After you file a mechanic lien, a number of things may happen. The lien may be paid off (and then canceled), or you may be required to file a lawsuit to foreclose on the mechanics lien (Read our previous blog post: What Happens After You File A Mechanics Lien?)
Something else may happen after a lien is filed – it could be bonded.
A lot of property owners and prime contractors will bond off a construction lien as an intimidation factor. As the claimant files the lien to make a statement that the debt isn’t going away, so too does the liened party file a bond to take the wind from the claimant’s sails.
But, what is the exact effect of the lien bond? Does it destroy the claimant’s claim, or render the mechanic lien worthless?
The answer: absolutely not.
This point was recently discussed by Vincent Pallaci on his New York Mechanics Lien blog, explaining as follows:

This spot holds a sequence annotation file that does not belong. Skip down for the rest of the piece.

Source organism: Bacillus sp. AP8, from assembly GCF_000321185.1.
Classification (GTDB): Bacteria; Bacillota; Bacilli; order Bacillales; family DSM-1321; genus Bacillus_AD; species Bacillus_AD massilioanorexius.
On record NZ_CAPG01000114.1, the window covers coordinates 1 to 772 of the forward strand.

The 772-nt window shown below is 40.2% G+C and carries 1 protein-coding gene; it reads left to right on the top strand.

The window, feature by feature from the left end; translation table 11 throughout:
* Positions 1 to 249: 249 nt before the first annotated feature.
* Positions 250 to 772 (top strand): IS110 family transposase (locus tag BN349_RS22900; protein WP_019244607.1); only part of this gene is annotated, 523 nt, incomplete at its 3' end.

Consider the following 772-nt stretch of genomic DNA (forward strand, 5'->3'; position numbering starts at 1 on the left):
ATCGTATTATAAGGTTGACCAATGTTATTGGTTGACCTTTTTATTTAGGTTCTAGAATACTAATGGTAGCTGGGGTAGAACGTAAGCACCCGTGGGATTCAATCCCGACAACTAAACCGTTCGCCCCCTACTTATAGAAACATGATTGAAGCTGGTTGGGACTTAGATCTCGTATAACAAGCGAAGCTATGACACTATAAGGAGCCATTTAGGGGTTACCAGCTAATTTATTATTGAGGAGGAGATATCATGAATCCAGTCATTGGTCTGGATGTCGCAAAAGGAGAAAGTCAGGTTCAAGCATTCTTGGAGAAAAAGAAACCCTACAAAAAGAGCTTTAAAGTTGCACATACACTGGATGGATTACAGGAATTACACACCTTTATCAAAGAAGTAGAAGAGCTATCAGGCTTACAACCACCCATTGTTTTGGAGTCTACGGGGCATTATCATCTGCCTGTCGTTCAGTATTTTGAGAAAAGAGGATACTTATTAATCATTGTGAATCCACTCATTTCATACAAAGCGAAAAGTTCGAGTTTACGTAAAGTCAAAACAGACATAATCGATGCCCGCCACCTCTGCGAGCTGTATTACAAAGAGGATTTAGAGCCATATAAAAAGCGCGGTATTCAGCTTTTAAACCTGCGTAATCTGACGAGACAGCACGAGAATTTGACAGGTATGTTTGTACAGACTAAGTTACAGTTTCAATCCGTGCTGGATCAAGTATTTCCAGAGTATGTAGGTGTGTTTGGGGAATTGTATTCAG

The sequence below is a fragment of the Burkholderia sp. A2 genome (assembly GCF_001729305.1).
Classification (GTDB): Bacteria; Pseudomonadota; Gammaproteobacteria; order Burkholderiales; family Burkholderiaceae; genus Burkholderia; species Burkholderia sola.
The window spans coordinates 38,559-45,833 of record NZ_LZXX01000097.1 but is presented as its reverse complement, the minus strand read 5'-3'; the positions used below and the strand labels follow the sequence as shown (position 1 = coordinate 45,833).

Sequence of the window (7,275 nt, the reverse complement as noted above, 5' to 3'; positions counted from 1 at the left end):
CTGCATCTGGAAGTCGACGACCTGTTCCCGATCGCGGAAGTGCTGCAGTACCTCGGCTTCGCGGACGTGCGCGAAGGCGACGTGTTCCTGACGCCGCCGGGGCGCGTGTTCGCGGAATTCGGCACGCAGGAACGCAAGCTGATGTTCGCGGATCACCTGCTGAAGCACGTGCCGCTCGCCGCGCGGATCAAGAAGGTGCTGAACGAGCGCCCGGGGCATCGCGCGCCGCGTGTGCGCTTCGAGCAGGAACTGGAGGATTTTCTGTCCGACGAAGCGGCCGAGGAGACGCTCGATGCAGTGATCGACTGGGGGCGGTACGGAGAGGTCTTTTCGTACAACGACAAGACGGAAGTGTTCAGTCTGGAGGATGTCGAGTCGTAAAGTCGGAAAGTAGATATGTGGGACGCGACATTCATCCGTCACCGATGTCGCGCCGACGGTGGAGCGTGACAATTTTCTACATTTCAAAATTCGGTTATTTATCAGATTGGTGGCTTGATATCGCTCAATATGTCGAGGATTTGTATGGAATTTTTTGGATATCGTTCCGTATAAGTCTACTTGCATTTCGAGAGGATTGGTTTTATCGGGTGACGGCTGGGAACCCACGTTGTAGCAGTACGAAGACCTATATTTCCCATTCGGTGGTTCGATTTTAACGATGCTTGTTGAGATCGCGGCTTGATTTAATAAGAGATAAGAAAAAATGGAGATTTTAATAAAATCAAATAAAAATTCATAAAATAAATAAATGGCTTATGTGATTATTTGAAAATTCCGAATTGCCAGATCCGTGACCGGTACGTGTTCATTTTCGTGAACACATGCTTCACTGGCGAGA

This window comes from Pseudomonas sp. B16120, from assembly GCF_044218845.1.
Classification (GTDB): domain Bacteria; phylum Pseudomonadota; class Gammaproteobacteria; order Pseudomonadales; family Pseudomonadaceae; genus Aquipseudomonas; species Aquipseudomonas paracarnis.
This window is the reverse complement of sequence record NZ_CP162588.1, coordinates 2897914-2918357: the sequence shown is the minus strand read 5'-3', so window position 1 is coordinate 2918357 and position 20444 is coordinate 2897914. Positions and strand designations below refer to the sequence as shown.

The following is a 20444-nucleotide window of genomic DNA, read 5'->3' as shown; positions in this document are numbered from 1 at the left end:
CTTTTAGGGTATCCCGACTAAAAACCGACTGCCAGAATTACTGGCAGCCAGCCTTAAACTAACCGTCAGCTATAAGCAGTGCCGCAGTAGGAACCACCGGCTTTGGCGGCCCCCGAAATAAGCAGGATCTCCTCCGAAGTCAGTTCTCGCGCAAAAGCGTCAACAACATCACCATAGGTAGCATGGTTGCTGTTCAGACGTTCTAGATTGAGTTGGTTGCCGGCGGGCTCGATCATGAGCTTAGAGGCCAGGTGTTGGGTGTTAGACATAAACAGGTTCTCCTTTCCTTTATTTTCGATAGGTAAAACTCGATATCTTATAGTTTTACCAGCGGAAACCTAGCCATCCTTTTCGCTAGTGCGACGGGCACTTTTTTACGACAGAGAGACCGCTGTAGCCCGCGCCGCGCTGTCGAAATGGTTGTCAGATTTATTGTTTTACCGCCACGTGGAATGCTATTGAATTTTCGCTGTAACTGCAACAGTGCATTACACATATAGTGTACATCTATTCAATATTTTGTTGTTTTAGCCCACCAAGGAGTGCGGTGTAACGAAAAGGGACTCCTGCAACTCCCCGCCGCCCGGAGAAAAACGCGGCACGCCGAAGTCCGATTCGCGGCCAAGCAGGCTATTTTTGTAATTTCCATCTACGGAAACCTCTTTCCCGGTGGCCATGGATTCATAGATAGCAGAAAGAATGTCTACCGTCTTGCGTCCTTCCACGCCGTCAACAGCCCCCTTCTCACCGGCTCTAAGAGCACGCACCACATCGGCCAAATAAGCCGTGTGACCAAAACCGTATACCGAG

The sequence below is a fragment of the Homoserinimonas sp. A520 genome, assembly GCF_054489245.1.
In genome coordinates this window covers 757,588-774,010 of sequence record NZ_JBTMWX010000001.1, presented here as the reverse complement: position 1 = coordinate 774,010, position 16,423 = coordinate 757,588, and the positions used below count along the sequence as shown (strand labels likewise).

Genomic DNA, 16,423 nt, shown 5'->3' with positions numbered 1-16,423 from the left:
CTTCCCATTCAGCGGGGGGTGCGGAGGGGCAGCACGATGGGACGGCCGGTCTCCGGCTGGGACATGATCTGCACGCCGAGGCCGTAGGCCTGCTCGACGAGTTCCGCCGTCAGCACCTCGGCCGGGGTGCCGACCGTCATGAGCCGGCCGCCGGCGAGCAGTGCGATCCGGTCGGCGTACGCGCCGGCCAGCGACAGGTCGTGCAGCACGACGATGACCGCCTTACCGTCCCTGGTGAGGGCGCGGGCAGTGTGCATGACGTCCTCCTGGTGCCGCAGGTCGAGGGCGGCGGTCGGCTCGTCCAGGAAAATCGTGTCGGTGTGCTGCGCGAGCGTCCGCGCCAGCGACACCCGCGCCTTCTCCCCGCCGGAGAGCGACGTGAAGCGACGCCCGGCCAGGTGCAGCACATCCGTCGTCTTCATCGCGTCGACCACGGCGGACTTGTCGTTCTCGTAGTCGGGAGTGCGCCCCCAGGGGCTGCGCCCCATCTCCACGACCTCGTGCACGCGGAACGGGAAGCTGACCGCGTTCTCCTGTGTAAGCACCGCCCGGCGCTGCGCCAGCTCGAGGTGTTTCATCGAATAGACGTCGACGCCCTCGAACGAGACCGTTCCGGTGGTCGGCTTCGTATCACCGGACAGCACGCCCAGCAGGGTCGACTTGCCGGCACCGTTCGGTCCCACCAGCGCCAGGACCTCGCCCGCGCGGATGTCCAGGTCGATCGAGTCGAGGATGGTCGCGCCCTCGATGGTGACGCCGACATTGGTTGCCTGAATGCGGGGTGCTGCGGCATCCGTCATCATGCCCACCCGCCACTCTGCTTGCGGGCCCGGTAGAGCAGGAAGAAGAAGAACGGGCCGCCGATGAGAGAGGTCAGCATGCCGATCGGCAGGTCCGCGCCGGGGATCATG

The bond does not discharge the mechanic’s lien in the sense of extinguishing it, it discharges the lien in the sense of removing it from the property. But the lien remains live an well. The mechanic’s lien, having been removed from the property, is now attached to the discharge bond.
To explain this in a different way, after your lien is bonded, you can no longer foreclose on the property. However, the property has been replaced by the surety’s bond. So, you are allowed to enforce your lien against that bond, and the surety’s funds. You still have guaranteed money there – and in fact, the surety’s money may be better security than the equity in the property itself.
The lien is still there, and even if it’s bonded, it’s still important. Without filing the lien, you’ll never get it bonded…which means, you’ll never have the surety’s funds available to enforce your claim.